This Sony shortwave radio is a classic, with solid, time-tested performance, and features to please both the beginner and the seasoned radio enthusiast. The instruction manual is comprehensive and easy to read. Read the full review here.
The Grundig G3 was introduced in August 2009. It’s the latest portable receiver from Grundig and is an upgrade of the popular Grundig G5. I reviewed this radio right after it hit the market and found it to be excellent, save that its sync detection (a new feature for this model) did not perform up to spec, so I simply never use it–but this is no problem, as the receiver has many other outstanding features. The latest models of the Grundig G3 all have good sync detection. Overall, the G3’s performance is on par with–or in some respects, better than–the Sony (above). Read full review here.
This large portable would be my first pick for someone who wants excellent radio performance, but also wants a radio that is very simple to use (i.e., grandparents, children, your uncle who gets muddled by the TV’s remote control). It comes with an owner’s manual, but you most likely will not need it. The CCRadio-SW has robust, room-filling sound, and is a joy to operate. Ergonomics are excellent, and it sports a large tuning knob. Performance is top-notch on all shortwave bands and it’s top of it’s class on Medium Wave (or the AM broadcast band). It’s a little bigger than the previous radios (not really for flight bags), but still fine for car, camper, and fishing trips. The CCRadio-SW will please both the beginner and seasoned radio listener; speaking for myself, I find I use mine all the time. Read the review here.
This radio is more expensive than the others listed here, and is not a portable, however, I couldn’t help but include it because I recently reviewed this radio and found that it offers high-end performance for a fraction of the cost of a tabletop receiver. The little RX-320 is PC-controlled, meaning, you need to hook it up to a computer to bring it to life. It’s the perfect gift for your favorite ham radio operator or a computer enthusiast who also likes radio. Read the full review here —or, if you prefer, a short review here.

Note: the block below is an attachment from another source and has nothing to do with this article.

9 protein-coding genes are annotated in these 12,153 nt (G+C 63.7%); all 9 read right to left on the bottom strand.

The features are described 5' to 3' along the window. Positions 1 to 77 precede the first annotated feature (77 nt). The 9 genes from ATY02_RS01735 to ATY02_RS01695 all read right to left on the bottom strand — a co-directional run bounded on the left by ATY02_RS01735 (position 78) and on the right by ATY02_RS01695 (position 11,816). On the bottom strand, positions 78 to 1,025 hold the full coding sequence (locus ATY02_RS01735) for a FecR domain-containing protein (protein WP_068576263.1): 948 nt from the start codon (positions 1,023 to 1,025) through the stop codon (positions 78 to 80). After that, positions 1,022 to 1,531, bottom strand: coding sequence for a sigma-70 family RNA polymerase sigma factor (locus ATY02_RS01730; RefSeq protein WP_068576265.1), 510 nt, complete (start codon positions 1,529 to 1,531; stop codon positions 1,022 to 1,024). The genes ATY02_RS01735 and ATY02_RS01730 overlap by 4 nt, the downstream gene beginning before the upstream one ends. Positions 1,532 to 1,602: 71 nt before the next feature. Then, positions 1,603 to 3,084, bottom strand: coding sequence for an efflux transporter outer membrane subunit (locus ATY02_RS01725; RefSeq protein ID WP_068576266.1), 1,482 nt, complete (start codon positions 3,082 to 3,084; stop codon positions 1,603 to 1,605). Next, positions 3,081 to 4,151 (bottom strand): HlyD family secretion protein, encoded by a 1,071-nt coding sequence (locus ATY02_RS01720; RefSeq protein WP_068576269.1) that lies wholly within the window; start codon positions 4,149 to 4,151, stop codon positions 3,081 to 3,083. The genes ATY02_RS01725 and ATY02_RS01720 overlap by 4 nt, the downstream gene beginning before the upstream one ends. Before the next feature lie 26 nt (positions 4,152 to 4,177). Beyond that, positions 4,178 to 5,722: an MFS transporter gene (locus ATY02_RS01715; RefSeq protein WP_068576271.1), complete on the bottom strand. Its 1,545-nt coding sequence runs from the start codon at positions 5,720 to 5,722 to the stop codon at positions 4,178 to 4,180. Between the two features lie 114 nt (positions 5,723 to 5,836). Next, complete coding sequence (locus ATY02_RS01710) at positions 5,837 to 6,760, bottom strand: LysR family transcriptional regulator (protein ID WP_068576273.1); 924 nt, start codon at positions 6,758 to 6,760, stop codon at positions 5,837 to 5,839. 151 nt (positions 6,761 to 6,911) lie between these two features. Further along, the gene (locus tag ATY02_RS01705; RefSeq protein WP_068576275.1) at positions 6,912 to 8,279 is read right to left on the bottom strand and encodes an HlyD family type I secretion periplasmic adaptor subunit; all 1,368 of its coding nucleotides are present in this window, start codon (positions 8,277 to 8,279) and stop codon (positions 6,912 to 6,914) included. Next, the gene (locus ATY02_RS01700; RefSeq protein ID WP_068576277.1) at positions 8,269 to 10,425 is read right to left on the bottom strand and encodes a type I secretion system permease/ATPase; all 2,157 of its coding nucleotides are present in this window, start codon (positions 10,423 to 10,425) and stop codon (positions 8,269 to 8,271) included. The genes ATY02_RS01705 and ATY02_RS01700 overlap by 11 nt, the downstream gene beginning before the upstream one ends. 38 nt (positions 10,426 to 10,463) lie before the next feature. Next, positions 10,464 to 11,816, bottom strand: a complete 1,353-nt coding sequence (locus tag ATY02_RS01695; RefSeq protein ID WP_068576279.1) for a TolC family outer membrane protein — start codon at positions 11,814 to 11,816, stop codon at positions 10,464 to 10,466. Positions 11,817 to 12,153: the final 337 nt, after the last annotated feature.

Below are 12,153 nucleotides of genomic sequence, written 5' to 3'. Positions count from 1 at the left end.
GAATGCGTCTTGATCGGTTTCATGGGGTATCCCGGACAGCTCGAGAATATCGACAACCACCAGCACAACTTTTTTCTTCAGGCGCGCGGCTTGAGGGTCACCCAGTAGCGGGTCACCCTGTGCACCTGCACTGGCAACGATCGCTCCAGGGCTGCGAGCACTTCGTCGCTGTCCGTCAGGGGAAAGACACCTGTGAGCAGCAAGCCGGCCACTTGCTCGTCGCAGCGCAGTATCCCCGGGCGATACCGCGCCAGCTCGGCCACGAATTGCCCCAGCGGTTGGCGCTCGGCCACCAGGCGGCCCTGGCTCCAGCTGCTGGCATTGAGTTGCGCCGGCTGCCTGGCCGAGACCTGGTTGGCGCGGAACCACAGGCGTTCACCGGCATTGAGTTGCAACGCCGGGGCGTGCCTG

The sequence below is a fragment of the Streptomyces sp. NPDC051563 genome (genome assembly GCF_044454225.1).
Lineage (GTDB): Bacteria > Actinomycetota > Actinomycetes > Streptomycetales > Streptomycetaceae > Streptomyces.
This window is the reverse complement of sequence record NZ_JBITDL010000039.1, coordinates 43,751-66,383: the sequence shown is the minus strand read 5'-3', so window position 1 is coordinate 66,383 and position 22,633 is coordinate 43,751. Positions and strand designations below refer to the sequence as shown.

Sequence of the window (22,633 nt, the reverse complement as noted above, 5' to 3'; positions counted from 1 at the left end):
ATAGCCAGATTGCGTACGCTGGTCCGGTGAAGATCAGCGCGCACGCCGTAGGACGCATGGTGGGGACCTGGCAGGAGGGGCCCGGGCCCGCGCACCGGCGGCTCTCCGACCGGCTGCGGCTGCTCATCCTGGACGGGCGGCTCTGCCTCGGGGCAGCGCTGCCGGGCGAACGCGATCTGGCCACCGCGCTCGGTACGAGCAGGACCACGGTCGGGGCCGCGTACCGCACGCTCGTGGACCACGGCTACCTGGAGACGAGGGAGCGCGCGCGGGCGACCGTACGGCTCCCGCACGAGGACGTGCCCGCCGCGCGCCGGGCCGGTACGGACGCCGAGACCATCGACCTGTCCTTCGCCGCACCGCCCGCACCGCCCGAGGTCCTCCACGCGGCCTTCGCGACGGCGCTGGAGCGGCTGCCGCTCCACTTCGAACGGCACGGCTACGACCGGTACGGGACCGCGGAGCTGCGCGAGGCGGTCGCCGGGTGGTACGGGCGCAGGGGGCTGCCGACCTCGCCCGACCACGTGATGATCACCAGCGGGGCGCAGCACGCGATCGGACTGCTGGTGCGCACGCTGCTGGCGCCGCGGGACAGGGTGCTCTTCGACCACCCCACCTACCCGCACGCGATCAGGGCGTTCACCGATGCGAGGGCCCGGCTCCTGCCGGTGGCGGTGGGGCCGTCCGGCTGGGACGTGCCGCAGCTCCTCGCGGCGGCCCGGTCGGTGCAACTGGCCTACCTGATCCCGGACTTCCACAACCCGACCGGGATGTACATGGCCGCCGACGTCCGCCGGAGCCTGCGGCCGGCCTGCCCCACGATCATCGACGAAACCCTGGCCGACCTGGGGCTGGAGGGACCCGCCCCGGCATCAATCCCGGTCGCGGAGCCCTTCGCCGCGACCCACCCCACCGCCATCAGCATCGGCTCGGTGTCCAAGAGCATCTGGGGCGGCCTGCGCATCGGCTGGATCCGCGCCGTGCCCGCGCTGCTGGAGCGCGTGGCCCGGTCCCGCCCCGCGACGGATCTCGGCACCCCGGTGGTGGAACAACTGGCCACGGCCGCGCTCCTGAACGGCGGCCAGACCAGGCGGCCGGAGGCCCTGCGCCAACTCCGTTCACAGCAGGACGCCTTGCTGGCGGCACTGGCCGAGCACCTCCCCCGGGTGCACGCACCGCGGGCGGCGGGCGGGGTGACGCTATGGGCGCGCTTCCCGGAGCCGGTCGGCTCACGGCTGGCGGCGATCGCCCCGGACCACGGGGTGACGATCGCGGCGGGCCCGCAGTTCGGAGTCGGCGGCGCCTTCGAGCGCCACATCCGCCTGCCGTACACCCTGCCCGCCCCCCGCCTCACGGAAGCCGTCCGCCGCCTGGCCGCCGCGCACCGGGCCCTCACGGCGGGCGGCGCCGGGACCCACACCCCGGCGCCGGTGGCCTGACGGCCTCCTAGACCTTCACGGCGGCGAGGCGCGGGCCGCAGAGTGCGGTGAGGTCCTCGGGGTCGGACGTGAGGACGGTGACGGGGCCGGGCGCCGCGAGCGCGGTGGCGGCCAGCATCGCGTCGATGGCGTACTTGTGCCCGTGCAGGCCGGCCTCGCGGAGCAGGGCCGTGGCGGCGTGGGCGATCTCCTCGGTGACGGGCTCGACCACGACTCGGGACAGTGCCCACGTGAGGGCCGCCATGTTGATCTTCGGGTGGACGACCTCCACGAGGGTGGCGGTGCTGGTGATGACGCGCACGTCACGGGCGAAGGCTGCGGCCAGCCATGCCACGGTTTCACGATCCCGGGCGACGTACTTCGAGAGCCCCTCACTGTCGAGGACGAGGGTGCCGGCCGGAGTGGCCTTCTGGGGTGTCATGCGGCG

Let’s face it, these are tough economic times, and it may very well affect your gift budget this year. Below, I’ve put together a small list of radios for $100 or less that would make excellent gifts for a radio enthusiast or for someone who has never used a shortwave radio. Keep in mind, of course, that you pay for what you get; thus these radios do not perform quite as well as the portables above.
The G6 has many of the features of the portables above and comes at a much better price and in a smaller package. This radio could easily fit in a glove compartment or coat pocket. Its shortwave radio reception is very respectable for such a small radio. Read the full review here.
The Kaito KA1103 (a.k.a. Degen DE1003) offers the best performance I’ve tested under $100. But keep in mind, the ergonomics of this radio (pretty much any Kaito/Degen radio) leave something to be desired: for example, to turn up the volume, you have to press the volume button and use the tuning knob to adjust. Still, it’s fairly easy to operate, and comes with a one-of-a-kind digital display that imitates an older analog style dial. Another Kaito/Degen Product to consider is the KA1102/DE1102–read a review of this $60 portable here. In general, I’ve found that Kaito offers great performance for price, but their quality control is sometimes sub-par. I have had to return two of their products in the past, and each time was relieved I had purchased from an authorized dealer (see below). Read the KA1103 full review here.
The CCRadio-SWP has a great receiver, especially in such a tiny package. C.Crane ergonomics are always very good, and you’ll probably never read the manual, it’s so simple to operate. I keep one of these in my car to listen to shortwave radio when I have few minutes to spare. A few “AA” batteries will run this little radio for 70 hours! Now, the CCRadio-SWP has some limitations, as does any little radio in this price bracket, so read the full review here before purchasing. But this cute radio can make a great stocking stuffer–and will fit in that stocking’s toe just fine!
The Grundig G8 is a nice pocket radio and the perfect traveling companion. I’m quite impressed with this radio. Shortwave reception is good and FM reception exceptional. The AM broadcast band does suffer from some images, though still quite respectable. The G8’s audio is a little tinny, though quite good for a radio this compact. The customary price for the G8 is $49.95, but occasionally retailers place them on sale for nearly half this price. It’s a grab at $50, it’s a steal at $25!
The M400 is a fun, ultra-portable, ultra-thin shortwave radio. Though its performance isn’t as good as other portables on this page, it is a super simple radio and is quite capable of picking up strong SW broadcasters–at $30, it’s also super affordable. I wouldn’t purchase this radio for someone who is just discovering shortwave radio since they will want a better performer with more features (like the portables at the top of this page). I do think the M400 makes for a nice stocking-stuffer or small gift for the radio enthusiast in your life. I take mine with me on morning walks and overnight travels.